Significant Drought Relief Arriving
Thursday, July 12, 2012: Significant Drought Relief Slowly Arrives
Good Thursday morning, folks! We’re soon to receive just what the doctor ordered! We have been dealing with moderate to severe drought conditions across much of the area, but the next four to five days will bring significant opportunities for showers and thunderstorms.
Before we look ahead, here is a quick look back at the ISOLATED thunderstorms that only impacted a minority of the crowd, yesterday.
Strong winds toppled a tree into a home in Johnson County. Farther west, in Estill County, there are reports that about 50 trees came down in a separate strong thunderstorm.
Rainfall totals were pretty sparse, by the numbers, simply because there weren’t many isolated thunderstorms that crossed the paths of rain gauge locations. With that said, the Paintsville / Johnson County storm did bring a good bit of rain and drought relief to some areas.
The widespread action has been south of the front, in Tennessee and beyond. That front is just beginning to waver back to the north, into Kentucky.
This morning, high clouds have been streaming in from the south, ahead of the richest moisture. Renea Holman took this beautiful photo shortly after sunrise this morning.
Thanks so much for sharing this with us, Renea! It’s a beauty!
IN GENERAL, a forecast of 1” to 3” is pretty reasonable for the entire area with this event. There is some degree of uncertainty with rainfall totals, because some of the showers and thunderstorms that we will get this weekend will be convective (thunderstorms), which are subject to heavy rain over very local areas. Meanwhile 7 or 8 miles away, totals will be much, much less for the individual thunderstorm.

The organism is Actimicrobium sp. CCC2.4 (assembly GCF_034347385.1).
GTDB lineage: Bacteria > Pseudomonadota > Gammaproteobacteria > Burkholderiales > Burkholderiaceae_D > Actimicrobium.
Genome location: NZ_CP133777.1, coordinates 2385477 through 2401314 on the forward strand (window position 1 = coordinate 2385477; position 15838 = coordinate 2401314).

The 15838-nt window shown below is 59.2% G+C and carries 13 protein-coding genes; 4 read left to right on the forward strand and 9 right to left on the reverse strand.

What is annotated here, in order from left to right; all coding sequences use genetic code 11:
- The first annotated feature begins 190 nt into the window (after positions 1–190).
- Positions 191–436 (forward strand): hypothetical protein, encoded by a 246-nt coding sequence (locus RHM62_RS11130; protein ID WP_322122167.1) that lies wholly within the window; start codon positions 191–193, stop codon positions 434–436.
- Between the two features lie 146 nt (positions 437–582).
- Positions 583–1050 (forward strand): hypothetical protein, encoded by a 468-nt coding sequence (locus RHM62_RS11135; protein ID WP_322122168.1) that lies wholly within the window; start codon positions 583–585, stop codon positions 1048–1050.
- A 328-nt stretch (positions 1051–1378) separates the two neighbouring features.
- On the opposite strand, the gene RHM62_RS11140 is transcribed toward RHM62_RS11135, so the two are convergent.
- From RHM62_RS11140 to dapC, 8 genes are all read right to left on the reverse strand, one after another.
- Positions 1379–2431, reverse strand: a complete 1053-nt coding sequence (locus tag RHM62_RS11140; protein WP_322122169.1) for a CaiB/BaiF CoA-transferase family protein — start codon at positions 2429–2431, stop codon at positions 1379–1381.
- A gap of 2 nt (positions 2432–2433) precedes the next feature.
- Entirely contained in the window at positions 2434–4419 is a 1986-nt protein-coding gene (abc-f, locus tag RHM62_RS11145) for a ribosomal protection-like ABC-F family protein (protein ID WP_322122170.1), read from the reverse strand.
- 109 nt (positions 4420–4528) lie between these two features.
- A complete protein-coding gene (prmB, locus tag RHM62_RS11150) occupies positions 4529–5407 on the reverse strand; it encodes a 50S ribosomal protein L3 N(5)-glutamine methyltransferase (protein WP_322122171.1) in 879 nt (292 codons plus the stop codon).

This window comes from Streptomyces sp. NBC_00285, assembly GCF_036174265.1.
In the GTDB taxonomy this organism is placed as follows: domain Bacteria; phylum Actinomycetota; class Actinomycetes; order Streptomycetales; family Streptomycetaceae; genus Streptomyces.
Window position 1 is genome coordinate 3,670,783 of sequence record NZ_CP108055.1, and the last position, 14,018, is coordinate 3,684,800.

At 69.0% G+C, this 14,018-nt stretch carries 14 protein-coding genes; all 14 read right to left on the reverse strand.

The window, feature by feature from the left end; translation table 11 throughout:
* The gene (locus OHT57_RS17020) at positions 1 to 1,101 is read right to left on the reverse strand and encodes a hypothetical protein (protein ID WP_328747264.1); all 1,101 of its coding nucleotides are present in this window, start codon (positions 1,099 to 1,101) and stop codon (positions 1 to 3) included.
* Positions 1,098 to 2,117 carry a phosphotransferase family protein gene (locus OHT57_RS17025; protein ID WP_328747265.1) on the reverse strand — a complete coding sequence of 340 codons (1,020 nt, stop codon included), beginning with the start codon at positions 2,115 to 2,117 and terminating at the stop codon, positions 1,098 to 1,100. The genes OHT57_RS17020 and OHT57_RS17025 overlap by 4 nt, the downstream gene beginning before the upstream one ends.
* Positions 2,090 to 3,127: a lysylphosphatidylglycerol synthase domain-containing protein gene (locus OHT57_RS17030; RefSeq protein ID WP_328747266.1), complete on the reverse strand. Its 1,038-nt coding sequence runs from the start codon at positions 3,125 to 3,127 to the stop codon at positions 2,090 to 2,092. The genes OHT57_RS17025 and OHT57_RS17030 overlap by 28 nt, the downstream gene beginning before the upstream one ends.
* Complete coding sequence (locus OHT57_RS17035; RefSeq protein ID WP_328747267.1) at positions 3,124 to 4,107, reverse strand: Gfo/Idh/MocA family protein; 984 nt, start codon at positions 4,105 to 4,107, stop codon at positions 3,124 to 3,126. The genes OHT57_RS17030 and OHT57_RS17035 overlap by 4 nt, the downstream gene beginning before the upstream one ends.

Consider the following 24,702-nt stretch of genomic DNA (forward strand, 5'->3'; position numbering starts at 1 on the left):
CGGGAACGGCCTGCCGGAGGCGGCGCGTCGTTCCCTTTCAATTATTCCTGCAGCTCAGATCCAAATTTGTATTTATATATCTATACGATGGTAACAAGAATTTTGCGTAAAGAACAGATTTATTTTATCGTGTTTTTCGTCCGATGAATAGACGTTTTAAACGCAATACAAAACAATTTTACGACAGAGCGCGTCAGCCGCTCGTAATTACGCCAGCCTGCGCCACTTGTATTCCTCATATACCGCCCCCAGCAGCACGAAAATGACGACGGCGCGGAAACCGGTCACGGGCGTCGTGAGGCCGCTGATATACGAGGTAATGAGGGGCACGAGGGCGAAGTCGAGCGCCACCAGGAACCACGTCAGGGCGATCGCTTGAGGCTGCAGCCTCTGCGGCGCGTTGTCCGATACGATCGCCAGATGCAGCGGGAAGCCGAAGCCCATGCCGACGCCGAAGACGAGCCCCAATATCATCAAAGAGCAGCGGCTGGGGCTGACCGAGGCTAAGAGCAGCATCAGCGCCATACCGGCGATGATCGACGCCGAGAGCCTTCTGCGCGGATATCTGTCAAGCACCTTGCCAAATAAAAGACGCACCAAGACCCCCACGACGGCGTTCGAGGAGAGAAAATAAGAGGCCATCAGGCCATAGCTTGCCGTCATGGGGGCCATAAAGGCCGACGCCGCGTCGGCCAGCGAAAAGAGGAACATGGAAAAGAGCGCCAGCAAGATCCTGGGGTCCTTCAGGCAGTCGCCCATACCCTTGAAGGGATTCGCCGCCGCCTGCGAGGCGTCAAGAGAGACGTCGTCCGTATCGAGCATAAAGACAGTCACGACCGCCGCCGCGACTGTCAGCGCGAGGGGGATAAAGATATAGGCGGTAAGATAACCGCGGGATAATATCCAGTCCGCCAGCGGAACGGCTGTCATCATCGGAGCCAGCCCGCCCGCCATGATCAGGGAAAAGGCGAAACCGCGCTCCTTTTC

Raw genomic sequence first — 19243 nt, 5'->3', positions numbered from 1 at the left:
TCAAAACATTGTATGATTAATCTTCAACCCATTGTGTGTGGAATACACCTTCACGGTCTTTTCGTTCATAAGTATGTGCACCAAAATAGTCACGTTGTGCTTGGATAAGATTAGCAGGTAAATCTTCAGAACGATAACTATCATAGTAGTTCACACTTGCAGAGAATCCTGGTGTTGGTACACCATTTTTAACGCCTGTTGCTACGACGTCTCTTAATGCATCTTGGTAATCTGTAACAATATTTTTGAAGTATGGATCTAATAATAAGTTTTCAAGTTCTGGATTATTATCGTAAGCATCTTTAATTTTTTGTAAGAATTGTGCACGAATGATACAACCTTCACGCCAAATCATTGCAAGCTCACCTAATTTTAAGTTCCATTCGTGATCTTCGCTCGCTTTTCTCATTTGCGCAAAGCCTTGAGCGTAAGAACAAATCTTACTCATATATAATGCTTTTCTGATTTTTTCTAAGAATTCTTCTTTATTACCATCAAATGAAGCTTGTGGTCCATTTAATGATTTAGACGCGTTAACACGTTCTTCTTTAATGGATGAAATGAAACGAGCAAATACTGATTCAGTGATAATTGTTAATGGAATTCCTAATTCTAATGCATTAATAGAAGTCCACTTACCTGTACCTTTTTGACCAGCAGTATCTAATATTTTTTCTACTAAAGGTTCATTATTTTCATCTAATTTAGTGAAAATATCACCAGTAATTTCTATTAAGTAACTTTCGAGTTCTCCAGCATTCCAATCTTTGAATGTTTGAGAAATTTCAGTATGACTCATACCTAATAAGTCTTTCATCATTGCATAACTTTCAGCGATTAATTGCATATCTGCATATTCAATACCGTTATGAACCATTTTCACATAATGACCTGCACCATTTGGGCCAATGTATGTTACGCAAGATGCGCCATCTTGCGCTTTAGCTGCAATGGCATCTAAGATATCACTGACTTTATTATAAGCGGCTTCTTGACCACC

Because we’re dealing with a few days in a row of thunderstorms and rainfall, I’d like to think that the very local differences will dampen out to a point that everyone receives around, or potentially a little more than 1", with LOCALIZED areas seeing more than 3”. Computer models (and some websites geared toward the public) will generate very specific forecasts (example: 2.31” for one town but 1.72” for the county seat, one county away), but in the real world, those numbers and forecasts don’t truthfully express the uncertainty we deal with.
WITH ALL OF THAT SAID, I’m running with a 1” to 3” forecast for the entire area, but 2” to 3” totals will probably be more common in a band from near Lake Cumberland into the Bluegrass Region, with 1” to 2” more likely in the mountains and coalfields of eastern & southeastern KY.
On the "tame" side, here is our in-house model for rainfall totals through Saturday evening. This is a bit drier than most of the other model forecasts.
On the higher end, here is the WRF / NAM forecast for total rainfall through only 2PM on Saturday. This is much more aggressive, with a nice band of 2" to 3" right across the Bluegrass and Lake Cumberland Regions.
Courtesy: Penn State Univ. Dept. of Meteorology
Have a great weekend, and enjoy the rain!